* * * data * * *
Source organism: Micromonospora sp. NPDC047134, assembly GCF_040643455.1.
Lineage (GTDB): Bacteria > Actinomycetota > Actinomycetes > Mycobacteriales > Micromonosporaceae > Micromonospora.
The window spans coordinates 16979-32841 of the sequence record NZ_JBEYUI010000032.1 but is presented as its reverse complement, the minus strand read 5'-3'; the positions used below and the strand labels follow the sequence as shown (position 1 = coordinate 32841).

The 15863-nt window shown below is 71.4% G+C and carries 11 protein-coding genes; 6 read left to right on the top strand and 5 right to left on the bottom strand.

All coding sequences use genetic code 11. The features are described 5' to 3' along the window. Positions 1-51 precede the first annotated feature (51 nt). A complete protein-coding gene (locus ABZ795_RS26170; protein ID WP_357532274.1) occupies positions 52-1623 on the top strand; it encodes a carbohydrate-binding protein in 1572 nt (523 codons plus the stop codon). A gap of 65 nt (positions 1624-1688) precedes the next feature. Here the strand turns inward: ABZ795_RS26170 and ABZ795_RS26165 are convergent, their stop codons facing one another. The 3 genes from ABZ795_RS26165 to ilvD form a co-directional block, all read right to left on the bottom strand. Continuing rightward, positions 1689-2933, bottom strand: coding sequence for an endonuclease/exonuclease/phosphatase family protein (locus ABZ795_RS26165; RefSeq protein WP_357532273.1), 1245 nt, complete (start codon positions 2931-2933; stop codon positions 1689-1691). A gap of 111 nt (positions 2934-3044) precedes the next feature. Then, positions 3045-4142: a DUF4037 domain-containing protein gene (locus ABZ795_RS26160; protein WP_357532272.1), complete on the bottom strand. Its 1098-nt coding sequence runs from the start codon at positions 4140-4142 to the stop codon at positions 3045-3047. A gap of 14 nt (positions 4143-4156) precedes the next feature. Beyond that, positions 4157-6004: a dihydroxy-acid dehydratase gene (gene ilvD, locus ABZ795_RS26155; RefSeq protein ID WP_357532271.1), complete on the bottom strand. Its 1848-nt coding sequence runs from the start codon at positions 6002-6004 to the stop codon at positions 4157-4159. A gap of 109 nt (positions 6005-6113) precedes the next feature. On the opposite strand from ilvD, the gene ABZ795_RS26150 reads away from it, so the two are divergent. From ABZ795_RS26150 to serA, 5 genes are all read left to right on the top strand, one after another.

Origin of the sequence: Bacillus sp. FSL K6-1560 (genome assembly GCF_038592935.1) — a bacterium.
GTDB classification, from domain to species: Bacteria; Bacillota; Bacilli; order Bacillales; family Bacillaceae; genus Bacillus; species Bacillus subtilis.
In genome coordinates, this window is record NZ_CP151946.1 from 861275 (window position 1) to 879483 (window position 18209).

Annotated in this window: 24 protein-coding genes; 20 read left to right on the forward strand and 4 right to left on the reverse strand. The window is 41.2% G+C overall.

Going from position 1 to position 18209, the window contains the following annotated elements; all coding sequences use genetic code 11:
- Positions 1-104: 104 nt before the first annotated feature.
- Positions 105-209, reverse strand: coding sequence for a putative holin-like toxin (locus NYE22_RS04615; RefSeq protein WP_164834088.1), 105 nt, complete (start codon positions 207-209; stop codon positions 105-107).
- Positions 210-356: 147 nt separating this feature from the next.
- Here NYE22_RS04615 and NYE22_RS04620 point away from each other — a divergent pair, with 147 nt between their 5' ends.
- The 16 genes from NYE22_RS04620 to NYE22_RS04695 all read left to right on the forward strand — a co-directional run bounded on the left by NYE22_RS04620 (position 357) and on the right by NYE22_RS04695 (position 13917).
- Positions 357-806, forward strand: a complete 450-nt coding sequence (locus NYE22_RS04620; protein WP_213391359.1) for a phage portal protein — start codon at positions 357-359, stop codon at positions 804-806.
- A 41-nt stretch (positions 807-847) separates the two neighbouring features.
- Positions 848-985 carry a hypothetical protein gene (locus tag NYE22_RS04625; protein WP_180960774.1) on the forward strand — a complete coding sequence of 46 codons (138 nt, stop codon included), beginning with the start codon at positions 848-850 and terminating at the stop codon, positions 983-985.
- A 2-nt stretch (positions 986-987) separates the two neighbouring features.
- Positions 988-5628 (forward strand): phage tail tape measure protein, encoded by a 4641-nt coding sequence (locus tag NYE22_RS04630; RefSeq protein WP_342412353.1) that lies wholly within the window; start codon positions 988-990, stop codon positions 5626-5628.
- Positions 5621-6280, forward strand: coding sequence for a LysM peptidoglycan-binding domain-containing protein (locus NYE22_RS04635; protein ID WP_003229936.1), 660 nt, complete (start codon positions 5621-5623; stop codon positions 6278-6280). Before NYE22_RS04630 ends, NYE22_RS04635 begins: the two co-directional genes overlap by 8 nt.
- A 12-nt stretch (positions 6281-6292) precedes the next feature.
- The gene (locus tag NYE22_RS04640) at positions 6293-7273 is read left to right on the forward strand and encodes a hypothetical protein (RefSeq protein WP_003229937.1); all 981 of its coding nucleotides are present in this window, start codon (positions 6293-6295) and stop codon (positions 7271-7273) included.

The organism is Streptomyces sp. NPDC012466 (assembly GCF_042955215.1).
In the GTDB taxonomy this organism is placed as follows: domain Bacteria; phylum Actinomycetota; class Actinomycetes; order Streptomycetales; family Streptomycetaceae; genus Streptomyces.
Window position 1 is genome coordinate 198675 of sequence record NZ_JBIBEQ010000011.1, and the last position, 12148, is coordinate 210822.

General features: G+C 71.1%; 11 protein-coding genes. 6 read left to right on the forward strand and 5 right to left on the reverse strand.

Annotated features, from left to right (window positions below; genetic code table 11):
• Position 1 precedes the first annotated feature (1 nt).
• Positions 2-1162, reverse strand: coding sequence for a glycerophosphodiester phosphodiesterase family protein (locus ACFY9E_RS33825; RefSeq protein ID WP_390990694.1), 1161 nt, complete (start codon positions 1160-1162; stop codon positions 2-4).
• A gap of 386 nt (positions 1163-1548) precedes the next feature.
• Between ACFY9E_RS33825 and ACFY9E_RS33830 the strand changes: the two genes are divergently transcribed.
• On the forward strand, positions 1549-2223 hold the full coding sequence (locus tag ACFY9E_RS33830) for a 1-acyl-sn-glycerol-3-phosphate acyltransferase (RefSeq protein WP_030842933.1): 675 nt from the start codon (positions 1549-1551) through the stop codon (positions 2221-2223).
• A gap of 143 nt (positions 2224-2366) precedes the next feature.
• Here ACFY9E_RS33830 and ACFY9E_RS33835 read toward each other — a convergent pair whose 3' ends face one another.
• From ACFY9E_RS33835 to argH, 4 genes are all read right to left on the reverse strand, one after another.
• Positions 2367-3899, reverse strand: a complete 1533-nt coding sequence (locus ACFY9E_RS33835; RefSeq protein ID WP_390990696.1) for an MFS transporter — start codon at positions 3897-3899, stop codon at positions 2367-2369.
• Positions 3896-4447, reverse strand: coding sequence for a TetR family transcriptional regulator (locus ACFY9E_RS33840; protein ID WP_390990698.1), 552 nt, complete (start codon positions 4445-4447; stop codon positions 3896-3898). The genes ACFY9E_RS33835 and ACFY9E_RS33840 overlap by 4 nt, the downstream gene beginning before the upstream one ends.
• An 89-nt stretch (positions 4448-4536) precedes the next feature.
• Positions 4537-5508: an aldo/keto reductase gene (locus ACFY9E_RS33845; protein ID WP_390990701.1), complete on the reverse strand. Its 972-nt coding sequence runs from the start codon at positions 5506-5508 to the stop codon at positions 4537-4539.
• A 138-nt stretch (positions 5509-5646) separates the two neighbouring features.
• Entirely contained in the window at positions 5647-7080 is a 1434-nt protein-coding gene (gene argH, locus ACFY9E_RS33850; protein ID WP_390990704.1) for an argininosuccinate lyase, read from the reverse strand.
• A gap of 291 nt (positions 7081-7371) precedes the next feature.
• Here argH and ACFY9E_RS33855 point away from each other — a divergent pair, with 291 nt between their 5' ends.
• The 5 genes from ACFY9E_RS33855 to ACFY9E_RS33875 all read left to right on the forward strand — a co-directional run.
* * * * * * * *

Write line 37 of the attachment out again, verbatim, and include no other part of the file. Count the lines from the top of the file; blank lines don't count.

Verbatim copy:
• Positions 2367-3899, reverse strand: a complete 1533-nt coding sequence (locus ACFY9E_RS33835; RefSeq protein ID WP_390990696.1) for an MFS transporter — start codon at positions 3897-3899, stop codon at positions 2367-2369.